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The challenges of traditional corporate VPNs – And how to overcome them

· 4 min read
Mikhail Bragin

A VPN is a crucial tool for helping businesses address the unique security concerns of remote work, but implementation remains challenging.

Setting up a corporate VPN is a challenging, yet essential, endeavor in the era of remote work. While easily configurable consumer-grade VPN services might seem like a viable alternative, they lack customizability and are poorly suited to enterprise environments with hundreds or even thousands of remote workers and devices.

A bespoke enterprise-grade VPN is by far the most customizable and secure option. However, they can also be notoriously difficult to set up. The process typically begins with a proof of concept, at which point the IT team will design the network architecture for the VPN.

This typically starts with deciding which IP ranges will be given to VPN users. Furthermore, all networks and devices need to know about the new IP ranges, as does the VPN server itself. Then, all firewalls need to be reconfigured to accommodate the new IP range. Without proper configuration, all internal systems could end up being exposed to all internal users, which is a serious risk factor given the need for zero-trust security.

The whole process of going from proof of concept to a fully-functioning custom-built corporate VPN can take weeks or even months, depending on the size of the network. It also requires the specialized knowledge and skills of infrastructure engineers.

Next comes the launching phase where, all too often, unforeseen issues appear, such as ones with previous configurations and client-side deployments. As such, you often end up needing to educate end users on how to use complicated software.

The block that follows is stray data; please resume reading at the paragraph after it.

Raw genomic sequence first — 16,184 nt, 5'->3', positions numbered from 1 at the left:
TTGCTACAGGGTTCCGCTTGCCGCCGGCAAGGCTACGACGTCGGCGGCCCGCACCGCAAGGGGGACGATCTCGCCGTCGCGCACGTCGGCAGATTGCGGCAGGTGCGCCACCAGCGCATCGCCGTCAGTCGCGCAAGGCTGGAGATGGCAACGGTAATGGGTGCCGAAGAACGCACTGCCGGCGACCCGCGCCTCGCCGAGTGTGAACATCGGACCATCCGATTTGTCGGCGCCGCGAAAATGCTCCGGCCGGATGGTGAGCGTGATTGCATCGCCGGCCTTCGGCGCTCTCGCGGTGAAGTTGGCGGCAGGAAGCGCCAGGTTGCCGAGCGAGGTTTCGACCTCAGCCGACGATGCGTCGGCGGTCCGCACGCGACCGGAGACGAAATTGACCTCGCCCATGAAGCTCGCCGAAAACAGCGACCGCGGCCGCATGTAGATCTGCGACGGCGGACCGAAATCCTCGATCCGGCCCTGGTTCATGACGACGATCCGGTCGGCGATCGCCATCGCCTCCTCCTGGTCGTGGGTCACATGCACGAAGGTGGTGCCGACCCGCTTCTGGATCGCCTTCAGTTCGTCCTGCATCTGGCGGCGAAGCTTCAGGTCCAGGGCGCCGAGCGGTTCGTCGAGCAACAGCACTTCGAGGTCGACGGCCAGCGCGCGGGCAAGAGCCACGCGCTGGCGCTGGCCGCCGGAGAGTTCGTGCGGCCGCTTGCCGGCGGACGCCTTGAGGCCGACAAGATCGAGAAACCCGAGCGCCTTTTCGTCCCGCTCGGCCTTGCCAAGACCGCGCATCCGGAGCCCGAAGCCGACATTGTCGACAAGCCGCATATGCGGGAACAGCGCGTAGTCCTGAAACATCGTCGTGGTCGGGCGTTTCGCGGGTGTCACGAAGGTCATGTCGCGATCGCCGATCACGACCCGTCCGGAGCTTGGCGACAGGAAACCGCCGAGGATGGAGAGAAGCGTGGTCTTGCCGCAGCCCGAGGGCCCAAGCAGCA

What about site-to-site VPNs?

Site-to-site VPNs are even more complicated to deploy and configure, as they involve setting up connections between multiple proprietary networks, such as those belonging to different branches or service regions.

When building a site-to-site VPN, it is first necessary to look at the hardware and software at each site. In most cases, these systems need to be fully interoperable with one another and all communicate via the same supported protocols. Sometimes, vendor lock-in can still be an issue, in which case you may run into complications when using protocols not supported by your vendor. In other cases, you may need to pay for additional hardware capacity to encrypt and decrypt your network traffic.

Once you have a clear picture of the computing environment of each site you want to connect, you will need to design your networking architecture. This involves deciding how you are going to route traffic, which traffic will go through your VPN tunnels, and how you will manage your firewalls and other networking appliances. Handling complex firewall rules alone is something that often requires specialist teams.

Configuring VPN tunnels is no easy task, and neither is setting up a secure way to exchange keys or changing settings. This can cause reliability and security issues, with end users being among the first to suffer from a poor user experience. Such systems also lack intuitive paths for troubleshooting.

Finally, when connecting to the cloud, there is a high chance of compatibility issues arising. It may not be possible to automatically update IP ranges either. In the worst-case scenario, vital everyday business operations can be brought to a standstill due to issues with the VPN.

How network decentralization can help

A traditional corporate VPN routes all traffic through a centralized VPN gateway. However, if the server encounters a problem that leads to unscheduled downtime, the disruption would make it impossible for remote workers to do their jobs.

The best approach to countering the limitations and challenges of traditional VPNs is to instead use point-to-point connections. This also improves network performance, since the traffic does not have to go through a VPN server and thus complete a much longer round trip.

Whereas traditional VPNs use the castle-and-moat model, decentralized alternatives rely on signaling servers to find other machines and negotiate connections. This way, there is no need to reconfigure firewalls or set up VPN gateways either.

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